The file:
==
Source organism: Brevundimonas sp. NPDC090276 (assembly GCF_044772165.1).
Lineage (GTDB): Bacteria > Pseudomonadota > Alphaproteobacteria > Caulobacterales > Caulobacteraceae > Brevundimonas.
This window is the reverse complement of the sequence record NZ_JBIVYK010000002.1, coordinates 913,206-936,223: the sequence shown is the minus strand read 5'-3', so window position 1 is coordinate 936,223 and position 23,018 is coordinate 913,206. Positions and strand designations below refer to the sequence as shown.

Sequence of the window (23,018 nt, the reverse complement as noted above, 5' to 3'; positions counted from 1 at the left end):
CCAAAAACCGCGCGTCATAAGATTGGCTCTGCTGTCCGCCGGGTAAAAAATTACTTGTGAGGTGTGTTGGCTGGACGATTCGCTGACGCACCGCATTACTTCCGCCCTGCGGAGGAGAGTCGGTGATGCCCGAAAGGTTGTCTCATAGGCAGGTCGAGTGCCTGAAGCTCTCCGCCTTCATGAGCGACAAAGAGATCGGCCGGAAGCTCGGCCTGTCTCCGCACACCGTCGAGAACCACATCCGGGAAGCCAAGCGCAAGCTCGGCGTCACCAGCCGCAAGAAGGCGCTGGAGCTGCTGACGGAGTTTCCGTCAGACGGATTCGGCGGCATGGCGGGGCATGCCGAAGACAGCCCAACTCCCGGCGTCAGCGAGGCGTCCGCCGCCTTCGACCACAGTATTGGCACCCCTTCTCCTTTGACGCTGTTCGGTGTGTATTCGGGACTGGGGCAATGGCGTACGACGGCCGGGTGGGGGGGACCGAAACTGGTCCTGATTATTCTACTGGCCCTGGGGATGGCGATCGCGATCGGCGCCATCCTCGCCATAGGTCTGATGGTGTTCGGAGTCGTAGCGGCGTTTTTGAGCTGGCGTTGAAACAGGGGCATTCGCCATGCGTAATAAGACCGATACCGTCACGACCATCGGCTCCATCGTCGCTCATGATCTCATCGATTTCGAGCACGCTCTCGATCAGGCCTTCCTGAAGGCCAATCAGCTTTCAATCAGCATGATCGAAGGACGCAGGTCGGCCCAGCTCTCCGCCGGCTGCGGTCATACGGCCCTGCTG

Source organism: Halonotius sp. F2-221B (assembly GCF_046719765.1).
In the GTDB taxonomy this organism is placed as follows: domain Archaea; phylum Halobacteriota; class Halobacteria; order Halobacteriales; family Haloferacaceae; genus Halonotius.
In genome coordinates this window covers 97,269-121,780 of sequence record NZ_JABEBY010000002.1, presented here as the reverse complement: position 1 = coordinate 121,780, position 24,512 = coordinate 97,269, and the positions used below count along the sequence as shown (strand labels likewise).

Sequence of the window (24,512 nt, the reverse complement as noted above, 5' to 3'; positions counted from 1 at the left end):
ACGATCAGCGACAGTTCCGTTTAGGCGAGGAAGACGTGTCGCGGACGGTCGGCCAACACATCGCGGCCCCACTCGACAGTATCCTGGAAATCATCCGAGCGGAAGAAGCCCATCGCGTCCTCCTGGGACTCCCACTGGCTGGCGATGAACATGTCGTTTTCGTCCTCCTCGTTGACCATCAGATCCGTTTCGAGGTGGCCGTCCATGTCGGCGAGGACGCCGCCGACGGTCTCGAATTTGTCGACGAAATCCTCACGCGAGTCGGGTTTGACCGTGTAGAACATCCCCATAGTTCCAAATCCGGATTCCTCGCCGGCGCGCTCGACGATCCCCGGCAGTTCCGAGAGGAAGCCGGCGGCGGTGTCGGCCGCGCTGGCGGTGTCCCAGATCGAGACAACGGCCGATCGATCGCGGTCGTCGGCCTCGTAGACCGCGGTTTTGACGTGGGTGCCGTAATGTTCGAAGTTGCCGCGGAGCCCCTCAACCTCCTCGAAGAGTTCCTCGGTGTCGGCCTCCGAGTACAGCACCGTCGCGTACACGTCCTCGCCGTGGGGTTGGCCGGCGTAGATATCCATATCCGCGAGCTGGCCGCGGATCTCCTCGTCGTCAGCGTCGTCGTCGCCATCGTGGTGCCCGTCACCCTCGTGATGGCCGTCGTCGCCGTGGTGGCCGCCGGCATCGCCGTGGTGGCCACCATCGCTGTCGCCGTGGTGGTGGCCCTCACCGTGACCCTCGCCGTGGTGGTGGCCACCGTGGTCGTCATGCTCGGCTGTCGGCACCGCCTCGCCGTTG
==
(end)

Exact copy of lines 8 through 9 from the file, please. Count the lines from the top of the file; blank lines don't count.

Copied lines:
In genome coordinates this window covers 97,269-121,780 of sequence record NZ_JABEBY010000002.1, presented here as the reverse complement: position 1 = coordinate 121,780, position 24,512 = coordinate 97,269, and the positions used below count along the sequence as shown (strand labels likewise).

Sequence of the window (24,512 nt, the reverse complement as noted above, 5' to 3'; positions counted from 1 at the left end):